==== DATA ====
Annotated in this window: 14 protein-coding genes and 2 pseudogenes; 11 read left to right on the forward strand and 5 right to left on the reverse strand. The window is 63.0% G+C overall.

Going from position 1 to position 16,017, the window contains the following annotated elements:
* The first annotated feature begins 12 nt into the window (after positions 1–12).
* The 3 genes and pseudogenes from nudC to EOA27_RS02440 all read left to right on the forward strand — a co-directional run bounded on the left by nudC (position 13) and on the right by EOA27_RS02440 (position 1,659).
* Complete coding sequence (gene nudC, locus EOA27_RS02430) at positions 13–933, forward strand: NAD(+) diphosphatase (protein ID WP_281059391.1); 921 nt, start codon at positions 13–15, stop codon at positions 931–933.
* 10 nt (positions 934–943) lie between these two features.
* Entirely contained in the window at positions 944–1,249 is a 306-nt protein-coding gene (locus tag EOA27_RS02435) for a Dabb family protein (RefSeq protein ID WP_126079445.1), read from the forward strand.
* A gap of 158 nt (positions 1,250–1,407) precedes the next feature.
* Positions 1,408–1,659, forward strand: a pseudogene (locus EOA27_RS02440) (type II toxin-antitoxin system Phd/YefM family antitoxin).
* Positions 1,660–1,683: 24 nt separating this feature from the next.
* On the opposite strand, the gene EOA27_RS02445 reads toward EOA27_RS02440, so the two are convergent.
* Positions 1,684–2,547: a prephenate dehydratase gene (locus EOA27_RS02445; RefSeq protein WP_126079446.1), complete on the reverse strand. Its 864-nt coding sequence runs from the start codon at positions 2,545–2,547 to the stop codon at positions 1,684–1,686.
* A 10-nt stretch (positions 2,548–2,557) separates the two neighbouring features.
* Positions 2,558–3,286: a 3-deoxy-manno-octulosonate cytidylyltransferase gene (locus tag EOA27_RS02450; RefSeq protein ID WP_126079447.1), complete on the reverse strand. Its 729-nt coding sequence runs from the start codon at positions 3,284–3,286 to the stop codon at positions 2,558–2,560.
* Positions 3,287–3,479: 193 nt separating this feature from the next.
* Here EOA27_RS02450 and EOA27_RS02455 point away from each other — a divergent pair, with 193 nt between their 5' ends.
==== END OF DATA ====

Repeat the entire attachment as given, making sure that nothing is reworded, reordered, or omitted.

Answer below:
Annotated in this window: 14 protein-coding genes and 2 pseudogenes; 11 read left to right on the forward strand and 5 right to left on the reverse strand. The window is 63.0% G+C overall.

Going from position 1 to position 16,017, the window contains the following annotated elements:
* The first annotated feature begins 12 nt into the window (after positions 1–12).
* The 3 genes and pseudogenes from nudC to EOA27_RS02440 all read left to right on the forward strand — a co-directional run bounded on the left by nudC (position 13) and on the right by EOA27_RS02440 (position 1,659).
* Complete coding sequence (gene nudC, locus EOA27_RS02430) at positions 13–933, forward strand: NAD(+) diphosphatase (protein ID WP_281059391.1); 921 nt, start codon at positions 13–15, stop codon at positions 931–933.
* 10 nt (positions 934–943) lie between these two features.
* Entirely contained in the window at positions 944–1,249 is a 306-nt protein-coding gene (locus tag EOA27_RS02435) for a Dabb family protein (RefSeq protein ID WP_126079445.1), read from the forward strand.
* A gap of 158 nt (positions 1,250–1,407) precedes the next feature.
* Positions 1,408–1,659, forward strand: a pseudogene (locus EOA27_RS02440) (type II toxin-antitoxin system Phd/YefM family antitoxin).
* Positions 1,660–1,683: 24 nt separating this feature from the next.
* On the opposite strand, the gene EOA27_RS02445 reads toward EOA27_RS02440, so the two are convergent.
* Positions 1,684–2,547: a prephenate dehydratase gene (locus EOA27_RS02445; RefSeq protein WP_126079446.1), complete on the reverse strand. Its 864-nt coding sequence runs from the start codon at positions 2,545–2,547 to the stop codon at positions 1,684–1,686.
* A 10-nt stretch (positions 2,548–2,557) separates the two neighbouring features.
* Positions 2,558–3,286: a 3-deoxy-manno-octulosonate cytidylyltransferase gene (locus tag EOA27_RS02450; RefSeq protein ID WP_126079447.1), complete on the reverse strand. Its 729-nt coding sequence runs from the start codon at positions 3,284–3,286 to the stop codon at positions 2,558–2,560.
* Positions 3,287–3,479: 193 nt separating this feature from the next.
* Here EOA27_RS02450 and EOA27_RS02455 point away from each other — a divergent pair, with 193 nt between their 5' ends.